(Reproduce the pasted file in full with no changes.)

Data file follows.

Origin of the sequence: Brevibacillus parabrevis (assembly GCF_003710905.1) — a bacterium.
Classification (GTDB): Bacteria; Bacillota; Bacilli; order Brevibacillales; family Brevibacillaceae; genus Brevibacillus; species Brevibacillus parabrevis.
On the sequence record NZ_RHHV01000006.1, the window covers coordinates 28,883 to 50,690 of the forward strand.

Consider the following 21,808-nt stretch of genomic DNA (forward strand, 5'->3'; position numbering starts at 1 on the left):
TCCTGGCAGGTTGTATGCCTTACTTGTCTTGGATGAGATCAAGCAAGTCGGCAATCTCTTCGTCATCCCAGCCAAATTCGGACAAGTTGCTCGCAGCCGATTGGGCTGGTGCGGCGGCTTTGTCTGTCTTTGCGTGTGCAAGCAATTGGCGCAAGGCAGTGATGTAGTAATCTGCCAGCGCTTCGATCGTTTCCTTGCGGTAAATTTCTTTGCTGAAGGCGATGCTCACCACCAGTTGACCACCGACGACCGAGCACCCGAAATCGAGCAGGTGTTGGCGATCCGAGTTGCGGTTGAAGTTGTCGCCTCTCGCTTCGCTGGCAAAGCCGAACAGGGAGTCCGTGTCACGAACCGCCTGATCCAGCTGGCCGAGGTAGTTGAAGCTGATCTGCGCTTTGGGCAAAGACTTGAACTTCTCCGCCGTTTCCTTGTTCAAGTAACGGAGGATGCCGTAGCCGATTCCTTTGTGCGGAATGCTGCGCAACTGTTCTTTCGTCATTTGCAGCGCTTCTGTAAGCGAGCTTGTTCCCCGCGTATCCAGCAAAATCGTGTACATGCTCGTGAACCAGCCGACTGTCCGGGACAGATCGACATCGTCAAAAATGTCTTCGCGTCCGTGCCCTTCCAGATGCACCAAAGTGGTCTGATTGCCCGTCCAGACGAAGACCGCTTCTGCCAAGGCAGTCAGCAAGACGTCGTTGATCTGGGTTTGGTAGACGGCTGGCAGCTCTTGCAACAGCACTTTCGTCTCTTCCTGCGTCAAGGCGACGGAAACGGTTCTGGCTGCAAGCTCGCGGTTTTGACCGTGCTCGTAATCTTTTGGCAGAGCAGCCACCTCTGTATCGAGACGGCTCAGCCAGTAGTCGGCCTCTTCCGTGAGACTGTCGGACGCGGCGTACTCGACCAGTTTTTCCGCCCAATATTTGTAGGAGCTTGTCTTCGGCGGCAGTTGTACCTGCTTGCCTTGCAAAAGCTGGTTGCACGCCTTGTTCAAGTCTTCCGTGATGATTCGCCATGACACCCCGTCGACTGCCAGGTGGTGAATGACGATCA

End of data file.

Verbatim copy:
Origin of the sequence: Brevibacillus parabrevis (assembly GCF_003710905.1) — a bacterium.
Classification (GTDB): Bacteria; Bacillota; Bacilli; order Brevibacillales; family Brevibacillaceae; genus Brevibacillus; species Brevibacillus parabrevis.
On the sequence record NZ_RHHV01000006.1, the window covers coordinates 28,883 to 50,690 of the forward strand.

Consider the following 21,808-nt stretch of genomic DNA (forward strand, 5'->3'; position numbering starts at 1 on the left):
TCCTGGCAGGTTGTATGCCTTACTTGTCTTGGATGAGATCAAGCAAGTCGGCAATCTCTTCGTCATCCCAGCCAAATTCGGACAAGTTGCTCGCAGCCGATTGGGCTGGTGCGGCGGCTTTGTCTGTCTTTGCGTGTGCAAGCAATTGGCGCAAGGCAGTGATGTAGTAATCTGCCAGCGCTTCGATCGTTTCCTTGCGGTAAATTTCTTTGCTGAAGGCGATGCTCACCACCAGTTGACCACCGACGACCGAGCACCCGAAATCGAGCAGGTGTTGGCGATCCGAGTTGCGGTTGAAGTTGTCGCCTCTCGCTTCGCTGGCAAAGCCGAACAGGGAGTCCGTGTCACGAACCGCCTGATCCAGCTGGCCGAGGTAGTTGAAGCTGATCTGCGCTTTGGGCAAAGACTTGAACTTCTCCGCCGTTTCCTTGTTCAAGTAACGGAGGATGCCGTAGCCGATTCCTTTGTGCGGAATGCTGCGCAACTGTTCTTTCGTCATTTGCAGCGCTTCTGTAAGCGAGCTTGTTCCCCGCGTATCCAGCAAAATCGTGTACATGCTCGTGAACCAGCCGACTGTCCGGGACAGATCGACATCGTCAAAAATGTCTTCGCGTCCGTGCCCTTCCAGATGCACCAAAGTGGTCTGATTGCCCGTCCAGACGAAGACCGCTTCTGCCAAGGCAGTCAGCAAGACGTCGTTGATCTGGGTTTGGTAGACGGCTGGCAGCTCTTGCAACAGCACTTTCGTCTCTTCCTGCGTCAAGGCGACGGAAACGGTTCTGGCTGCAAGCTCGCGGTTTTGACCGTGCTCGTAATCTTTTGGCAGAGCAGCCACCTCTGTATCGAGACGGCTCAGCCAGTAGTCGGCCTCTTCCGTGAGACTGTCGGACGCGGCGTACTCGACCAGTTTTTCCGCCCAATATTTGTAGGAGCTTGTCTTCGGCGGCAGTTGTACCTGCTTGCCTTGCAAAAGCTGGTTGCACGCCTTGTTCAAGTCTTCCGTGATGATTCGCCATGACACCCCGTCGACTGCCAGGTGGTGAATGACGATCA